b. WHAT IS A PRODUCT?
A product is anything that can be offered to a market for
attention, acquisition, use, or
consumption and that might satisfy a want or need. It includes physical
objects, services, persons,
places, organizations, and ideas.’ Pure' Services are distinguished from
'physical' products on the
basis of intangibility, inseparability, variability and perish ability.
Services are a form of product that
consist of activities, benefits, or satisfactions offered for sale that
are essentially intangible and do
not result in the ownership of anything.
Product is a complex concept that must be carefully defined. As the
first of the four marketing mix
variables, it is often where strategic planning begins. Product strategy
calls for making coordinated
decisions on individual products, product lines, and the product mix.
a) Levels of Product and Services
As shown in the fig each product item offered to customers can be viewed
on three levels.
Therefore product planners need to think about products and services on
1). The core product is the core, problem solving
benefits that consumers are really buying
when they obtain a product or service. It answers the question what is
the buyer really buying?
2). The actual product may have as many as five
characteristics that combine to deliver
core product benefits. They are:
a). Quality level.
d). Brand name.
3). The augmented
product includes any additional consumer services and
benefits built around the core and actual products. Therefore, a product
than a simple set of tangible features. Consumers tend to see products
as complex bundles of benefits that satisfy their needs. When
developing products, marketers must:
1). Identify the core consumer
needs that the product will satisfy.
2). Design the actual product and
3). Find ways to augment the product in order to create the
bundle of benefits that will best satisfy consumer’s desires for an
experience. The product. For example, a Sony camcorder is an actual
product. Its name, parts, styling, features, packaging, and other
attributes have all been combined carefully to deliver the core
benefit—a convenient, high-quality
way to capture important moments. Sony must offer more than just a
camcorder. It must provide
consumers with a complete solution to their picture-taking problems.
Thus, when consumers buy a
Sony camcorder, Sony and its dealers also might give buyers a warranty
on parts and workmanship,
instructions on how to use the camcorder, quick repair services when
needed, and a toll-free
telephone number to call if they have problems or questions (augmented
Therefore, a product is more than a simple set of tangible features.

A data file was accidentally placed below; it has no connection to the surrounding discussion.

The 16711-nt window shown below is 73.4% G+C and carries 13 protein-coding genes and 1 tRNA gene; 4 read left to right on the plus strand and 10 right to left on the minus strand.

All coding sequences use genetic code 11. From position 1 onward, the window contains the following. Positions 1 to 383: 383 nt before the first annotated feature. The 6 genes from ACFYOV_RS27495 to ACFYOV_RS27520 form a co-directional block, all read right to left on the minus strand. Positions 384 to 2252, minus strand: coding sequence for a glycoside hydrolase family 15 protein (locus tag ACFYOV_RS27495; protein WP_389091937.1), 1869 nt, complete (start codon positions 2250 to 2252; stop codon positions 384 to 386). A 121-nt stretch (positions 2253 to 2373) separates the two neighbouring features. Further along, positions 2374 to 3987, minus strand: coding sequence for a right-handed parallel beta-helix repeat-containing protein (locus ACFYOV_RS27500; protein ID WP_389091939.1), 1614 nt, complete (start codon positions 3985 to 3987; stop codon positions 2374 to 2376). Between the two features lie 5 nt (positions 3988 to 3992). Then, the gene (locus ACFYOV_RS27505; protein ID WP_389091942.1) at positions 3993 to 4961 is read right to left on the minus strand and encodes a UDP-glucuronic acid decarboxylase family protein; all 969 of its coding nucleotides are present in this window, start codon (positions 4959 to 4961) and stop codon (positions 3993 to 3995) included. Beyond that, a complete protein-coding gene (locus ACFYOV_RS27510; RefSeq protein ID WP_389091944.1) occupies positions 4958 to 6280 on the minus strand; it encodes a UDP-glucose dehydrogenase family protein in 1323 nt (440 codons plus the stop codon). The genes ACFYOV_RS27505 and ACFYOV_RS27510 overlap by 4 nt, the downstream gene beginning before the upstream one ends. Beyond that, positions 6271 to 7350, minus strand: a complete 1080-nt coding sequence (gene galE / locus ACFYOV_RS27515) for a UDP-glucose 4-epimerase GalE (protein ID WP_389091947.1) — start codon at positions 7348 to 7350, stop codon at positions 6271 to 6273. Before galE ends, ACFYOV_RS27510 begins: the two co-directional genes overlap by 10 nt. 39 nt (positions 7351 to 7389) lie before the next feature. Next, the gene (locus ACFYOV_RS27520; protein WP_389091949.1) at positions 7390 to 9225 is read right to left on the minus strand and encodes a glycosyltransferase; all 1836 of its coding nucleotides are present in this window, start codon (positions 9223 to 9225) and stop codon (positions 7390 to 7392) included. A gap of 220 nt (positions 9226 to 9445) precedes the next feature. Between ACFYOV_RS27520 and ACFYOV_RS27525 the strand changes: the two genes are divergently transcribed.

Consumers tend to see
products as complex bundles of benefits that satisfy their needs. When
marketers first must identify the core consumer needs the product will
satisfy. They must then
design the actual product and find ways to augment it in order to create
the bundle of benefits that
will best satisfy consumers.
b) Product Classification
There are three basic types of product classifications. Durable products
are used to over an
extended period of time. Nondurable products are more quickly consumed,
usually in a single use
or a few usage occasions. 'Pure' Services are activities or benefits
offered for sale which are
intangible, inseparable from the consumer, perishable in that they are
experiential and do not result
in ownership of anything. Either consumer or industrial customers can
buy each of these
products. Consumer products are sold to the final end-user for personal
Individuals and other organizations to use in their administrative or
processing operations buy
business-to-business products. Industrial products are the most widely
used of these products and
consist of consumables such as paper clips or raw materials that are
converted to finished
products. Lets discuss these classifications in detail:
I. Consumer Products
Consumer products are those bought by final consumers for personal
usually classify these goods further based on how consumers go about
buying them. Consumer
products include convenience products, shopping products, specialty
products, and unsought products. These
products differ in the ways consumers buy them and therefore in how they
• Convenience products are consumer products and
services that the customer
usually buys frequently, immediately, and with a minimum of comparison
buying effort. Examples include soap, candy, newspapers, and fast food.
Convenience products are usually low priced, and marketers place them in
locations to make them readily available when customers need them.
• Shopping products are less frequently purchased
consumer products and services